(iv) A spouse of a director of the company shall not be appointed as a cost auditor, of that Company.

(v) A person who is indebted to the company for any amount at the relevant time.

(vi) A body corporate shall not be appointed as a cost auditor. A cost auditor, therefore, has to be an individual or a firm, and not a corporate body.

Power and Duties:

Statutory provisions regarding audit of cost accounts are contained in Section 258 of the Companies Ordinance 1984. These are reproduced below:

“Section 258, “Audit of Cost accounts: (1) Where are company or class of companies is required maker clause (c) of sub-section (1) of 230 to include in its books of account the particulars referred to therein, the Federal Government may direct that an audit of cost accounts of the company shall be conducted in such manners and with such stipulations as. may be specified in the order, by an auditor who is a chartered accountant within the meaning of the Chartered Accountants Ordinance, 1961 (X of 1961) or a cost and management accountant within the meaning of the Cost and Management Accountants Act, 1966 (XIV of 1966); and such auditor shall have the same powers, duties and liabilities as an auditor of a company and such other powers, duties and liabilities as may be presented. “

The cost auditor has the same powers and duties as the financial auditor may have in terms of Section 255, including the following:-

(1) Every auditor of a company shall have a right of access at all times to the books, papers, accounts and vouchers of the company, whether kept at the registered office of the company or elsewhere, and shall be entitled to require from the company and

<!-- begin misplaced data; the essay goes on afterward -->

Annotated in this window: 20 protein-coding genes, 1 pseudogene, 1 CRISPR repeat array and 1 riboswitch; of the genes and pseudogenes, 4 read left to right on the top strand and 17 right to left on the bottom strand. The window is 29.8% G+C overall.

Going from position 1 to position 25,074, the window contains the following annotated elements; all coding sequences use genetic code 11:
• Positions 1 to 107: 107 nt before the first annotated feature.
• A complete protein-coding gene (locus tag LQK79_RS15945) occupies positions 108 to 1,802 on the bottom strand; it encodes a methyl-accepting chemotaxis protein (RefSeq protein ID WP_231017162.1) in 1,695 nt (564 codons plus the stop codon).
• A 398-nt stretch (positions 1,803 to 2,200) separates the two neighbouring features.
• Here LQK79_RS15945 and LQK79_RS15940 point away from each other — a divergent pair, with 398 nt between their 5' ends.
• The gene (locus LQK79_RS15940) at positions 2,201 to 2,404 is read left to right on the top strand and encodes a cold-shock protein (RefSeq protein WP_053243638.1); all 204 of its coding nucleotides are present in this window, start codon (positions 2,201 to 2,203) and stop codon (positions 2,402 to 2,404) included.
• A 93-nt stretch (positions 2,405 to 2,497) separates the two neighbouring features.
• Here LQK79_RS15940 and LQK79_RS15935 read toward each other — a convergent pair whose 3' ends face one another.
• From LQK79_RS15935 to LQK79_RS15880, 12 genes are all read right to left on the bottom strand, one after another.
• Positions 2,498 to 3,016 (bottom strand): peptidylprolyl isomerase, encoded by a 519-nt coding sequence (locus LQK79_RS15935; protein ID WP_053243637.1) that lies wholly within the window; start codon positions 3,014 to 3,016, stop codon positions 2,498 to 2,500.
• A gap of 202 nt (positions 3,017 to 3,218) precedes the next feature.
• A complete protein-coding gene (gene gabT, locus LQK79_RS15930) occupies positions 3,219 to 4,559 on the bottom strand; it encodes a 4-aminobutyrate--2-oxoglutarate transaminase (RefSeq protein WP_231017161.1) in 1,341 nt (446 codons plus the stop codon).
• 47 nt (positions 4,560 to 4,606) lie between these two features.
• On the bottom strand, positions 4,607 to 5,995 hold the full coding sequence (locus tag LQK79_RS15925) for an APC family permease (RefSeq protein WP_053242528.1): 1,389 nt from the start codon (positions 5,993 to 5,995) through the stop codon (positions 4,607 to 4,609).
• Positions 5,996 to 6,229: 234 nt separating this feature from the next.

the directors and other officers of the company such information and explanation as he thinks necessary for the performance of the duties of the auditors.
(2) In the case of a company having a branch office outside Pakistan, it shall be sufficient if the auditor is allowed access to such copies of, and extracts from, the books and papers of the branch as have been transmitted to the principal office of the company in Pakistan.
(3) If any office of a Company refuses or fails, without lawful justification, the onus whereof shall lie on him, to allow any auditor access to any books and papers in his custody or power, or to give any such information possessed by him as and when required, or otherwise hinders, obstructs or delays an auditor in the performance of his duties or the exercise of his powers.

5(a) Records for Cost Audit and Financial Audit:-

Section 255 and its sub-sections quoted in the foregoing paragraph defines the. powers and duties of auditors, appointed under Section 252( 1) of the’ Ordinance and auditors and duties of auditors appointed under Section 252(1) of the Ordinance and auditors and duties of auditors appointed under .Section 252(1) of the Ordinance and auditor appointed under Cost Audit Rules. References made in the sections to books of accounts and to balance sheet, profit and loss account or income and expenditure account for the financial auditor would mean accounting records and capacity utilization statement, statement of closing :stock and cost accounting statements (schedules anti amexures) would mean cost records for the cost auditor.

Although the role of the cost auditor has been defined while discussing the objectives of cost audit. The position of the financial auditor and that of the cost auditor i slightly different. The position of an auditor of the Company is construed as a servant against of the shareholders and it is his duty to examine the affairs of the company on their behalf and report to then his findings. The position of a cost auditor, however, is different because he is appointed by the management (Board of Directors), subject to prior approval of Scientific & Exchange Commission of Pakistan, and his position is to be interpreted in view of the provisions of the Companies (Audit of Cost Accounts) Rules 1998.

Posted on November 3, 2015 in Cost Audit